Loggerhead turtles are sea turtles with a global distribution, although some areas of the world are more famous for their loggerheads than others. In the conservation movement, loggerhead turtles have become an important symbol; these gentle giants were added to the endangered species list in 1978, and they continue to be very vulnerable despite the efforts of conservationists. People who want to see loggerhead turtles in their natural habitats can visit coastal regions with large populations of loggerheads, although access to the turtles may be restricted due to conservation concerns.
Like other sea turtles, loggerheads have a shell or carapace with a softer underside. The shell is typically a reddish brown color, while the turtle's belly is a creamy yellow. Loggerheads have powerful fins for swimming along with strong, squared jaws which are capable of snapping through shellfish. Adult turtles can exceed 220 pounds (100 kilograms) in size, and they are quite an impressive sight.
There are several distinct stages to the life of a loggerhead turtle. Females lay their eggs on shore, and when the eggs hatch, the baby turtles make their way to the water. The trip to the water helps the young turtle build up its strength, and once the turtles hit the water, they immediately start swimming and exploring. Young turtles drift out to sea, where they inhabit floating debris in the ocean and scavenge for food. At around 12 years of age, loggerhead turtles move into coastal regions, where they spend the majority of their lives, although some turtles have been known to travel immense distances.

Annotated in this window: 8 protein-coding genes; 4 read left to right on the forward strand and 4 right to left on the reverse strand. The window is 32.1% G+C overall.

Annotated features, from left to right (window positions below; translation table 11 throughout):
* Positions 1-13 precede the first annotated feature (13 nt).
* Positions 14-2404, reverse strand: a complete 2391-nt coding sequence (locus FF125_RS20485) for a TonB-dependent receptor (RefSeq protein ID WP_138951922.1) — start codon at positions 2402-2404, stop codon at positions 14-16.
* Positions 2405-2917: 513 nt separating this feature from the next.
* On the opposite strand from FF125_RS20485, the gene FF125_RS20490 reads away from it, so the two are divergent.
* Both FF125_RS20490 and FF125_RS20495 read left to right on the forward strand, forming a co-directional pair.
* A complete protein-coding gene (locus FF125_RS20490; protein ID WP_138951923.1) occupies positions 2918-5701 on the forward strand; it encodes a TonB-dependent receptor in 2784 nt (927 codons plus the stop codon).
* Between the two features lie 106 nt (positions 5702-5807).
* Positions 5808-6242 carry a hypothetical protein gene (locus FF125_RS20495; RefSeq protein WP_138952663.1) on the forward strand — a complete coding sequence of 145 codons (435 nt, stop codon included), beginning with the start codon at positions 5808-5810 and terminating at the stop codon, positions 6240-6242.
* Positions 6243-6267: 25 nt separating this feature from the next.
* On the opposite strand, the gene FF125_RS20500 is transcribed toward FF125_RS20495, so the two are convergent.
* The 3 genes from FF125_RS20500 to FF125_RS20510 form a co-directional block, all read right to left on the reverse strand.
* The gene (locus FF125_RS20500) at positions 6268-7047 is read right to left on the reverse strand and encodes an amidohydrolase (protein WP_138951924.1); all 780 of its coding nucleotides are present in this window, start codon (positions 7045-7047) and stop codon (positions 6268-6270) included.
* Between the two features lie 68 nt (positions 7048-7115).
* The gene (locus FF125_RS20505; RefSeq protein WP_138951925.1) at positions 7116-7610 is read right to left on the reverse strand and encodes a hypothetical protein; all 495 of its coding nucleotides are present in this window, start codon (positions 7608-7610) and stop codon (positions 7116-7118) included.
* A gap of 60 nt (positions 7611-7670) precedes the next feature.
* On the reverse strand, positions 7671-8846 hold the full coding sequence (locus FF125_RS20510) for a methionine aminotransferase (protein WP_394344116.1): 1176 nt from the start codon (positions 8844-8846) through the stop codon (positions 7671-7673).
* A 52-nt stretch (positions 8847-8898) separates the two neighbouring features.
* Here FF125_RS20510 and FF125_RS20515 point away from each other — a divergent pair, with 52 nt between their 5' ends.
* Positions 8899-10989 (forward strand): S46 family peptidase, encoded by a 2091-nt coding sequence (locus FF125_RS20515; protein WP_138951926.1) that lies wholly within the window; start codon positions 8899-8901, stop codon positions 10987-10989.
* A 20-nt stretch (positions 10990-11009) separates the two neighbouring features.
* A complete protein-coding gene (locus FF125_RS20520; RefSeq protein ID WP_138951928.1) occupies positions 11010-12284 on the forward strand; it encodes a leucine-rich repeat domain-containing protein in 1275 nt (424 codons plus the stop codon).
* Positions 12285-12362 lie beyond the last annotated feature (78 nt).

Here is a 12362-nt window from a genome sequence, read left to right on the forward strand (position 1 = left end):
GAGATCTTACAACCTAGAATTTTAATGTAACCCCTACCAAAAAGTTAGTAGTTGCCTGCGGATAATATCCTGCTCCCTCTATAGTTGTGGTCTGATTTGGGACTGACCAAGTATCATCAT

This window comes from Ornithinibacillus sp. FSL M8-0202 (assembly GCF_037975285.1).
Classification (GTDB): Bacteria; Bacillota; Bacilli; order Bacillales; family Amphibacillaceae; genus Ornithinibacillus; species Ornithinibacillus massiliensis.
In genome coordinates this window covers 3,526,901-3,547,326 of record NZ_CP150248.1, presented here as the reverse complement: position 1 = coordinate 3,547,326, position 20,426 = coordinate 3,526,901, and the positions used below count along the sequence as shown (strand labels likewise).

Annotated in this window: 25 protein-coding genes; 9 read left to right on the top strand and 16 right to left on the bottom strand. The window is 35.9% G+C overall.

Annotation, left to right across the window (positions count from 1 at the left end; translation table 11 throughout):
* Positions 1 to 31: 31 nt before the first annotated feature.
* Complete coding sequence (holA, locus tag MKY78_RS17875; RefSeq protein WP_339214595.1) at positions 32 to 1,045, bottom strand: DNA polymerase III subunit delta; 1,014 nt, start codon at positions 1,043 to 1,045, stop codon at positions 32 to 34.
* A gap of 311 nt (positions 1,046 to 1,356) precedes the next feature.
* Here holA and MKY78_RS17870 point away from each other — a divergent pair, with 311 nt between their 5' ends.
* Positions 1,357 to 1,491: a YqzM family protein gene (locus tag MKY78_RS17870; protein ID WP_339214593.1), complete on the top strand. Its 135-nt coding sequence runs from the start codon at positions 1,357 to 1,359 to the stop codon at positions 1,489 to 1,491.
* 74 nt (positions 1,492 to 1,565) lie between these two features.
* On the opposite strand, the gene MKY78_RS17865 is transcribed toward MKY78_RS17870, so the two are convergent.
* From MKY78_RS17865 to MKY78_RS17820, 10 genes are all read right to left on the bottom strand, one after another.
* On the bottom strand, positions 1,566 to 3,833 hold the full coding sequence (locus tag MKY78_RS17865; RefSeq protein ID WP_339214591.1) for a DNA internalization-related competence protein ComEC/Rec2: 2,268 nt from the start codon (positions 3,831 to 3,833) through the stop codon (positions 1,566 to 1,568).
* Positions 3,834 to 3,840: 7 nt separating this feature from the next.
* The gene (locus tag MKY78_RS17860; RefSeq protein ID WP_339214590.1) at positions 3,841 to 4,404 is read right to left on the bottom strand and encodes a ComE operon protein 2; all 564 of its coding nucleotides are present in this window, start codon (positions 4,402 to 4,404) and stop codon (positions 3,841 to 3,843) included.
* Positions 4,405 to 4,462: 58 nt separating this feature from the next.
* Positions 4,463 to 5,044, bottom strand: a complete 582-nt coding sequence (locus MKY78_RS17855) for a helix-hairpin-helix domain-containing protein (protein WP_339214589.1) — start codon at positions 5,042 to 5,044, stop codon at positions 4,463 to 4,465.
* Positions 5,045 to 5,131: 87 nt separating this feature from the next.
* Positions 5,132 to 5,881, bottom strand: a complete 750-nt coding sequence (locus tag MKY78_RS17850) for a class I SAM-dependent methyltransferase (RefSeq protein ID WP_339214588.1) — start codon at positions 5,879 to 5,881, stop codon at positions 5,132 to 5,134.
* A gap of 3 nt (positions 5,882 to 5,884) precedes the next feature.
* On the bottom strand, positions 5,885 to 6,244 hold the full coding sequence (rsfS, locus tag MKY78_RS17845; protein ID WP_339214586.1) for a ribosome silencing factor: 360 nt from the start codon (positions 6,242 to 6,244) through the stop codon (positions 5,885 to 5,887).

Humans once hunted loggerhead turtles as a source of meat and oil. Their shells were also used in various crafts. Overhunting seriously threatened the survival of the loggerhead turtle, and when the creatures were listed as endangered, it became illegal to hunt them. Loggerhead turtles are still threatened by habitat destruction, however, as they rely on healthy waters and beaches to survive. It is also not uncommon for loggerhead turtles to be swept up in a fishing bycatch, although some branches of the fishing industry use specially designed nets which are designed to let turtles out.
These sea turtles can live to be quite old; they aren't even sexually mature until around 35. Many people enjoy watching loggerhead turtles in the water, and in some parts of the world, people can even swim with them. Conservationists hope that their efforts will preserve loggerhead turtle populations so that future generations can enjoy them as well.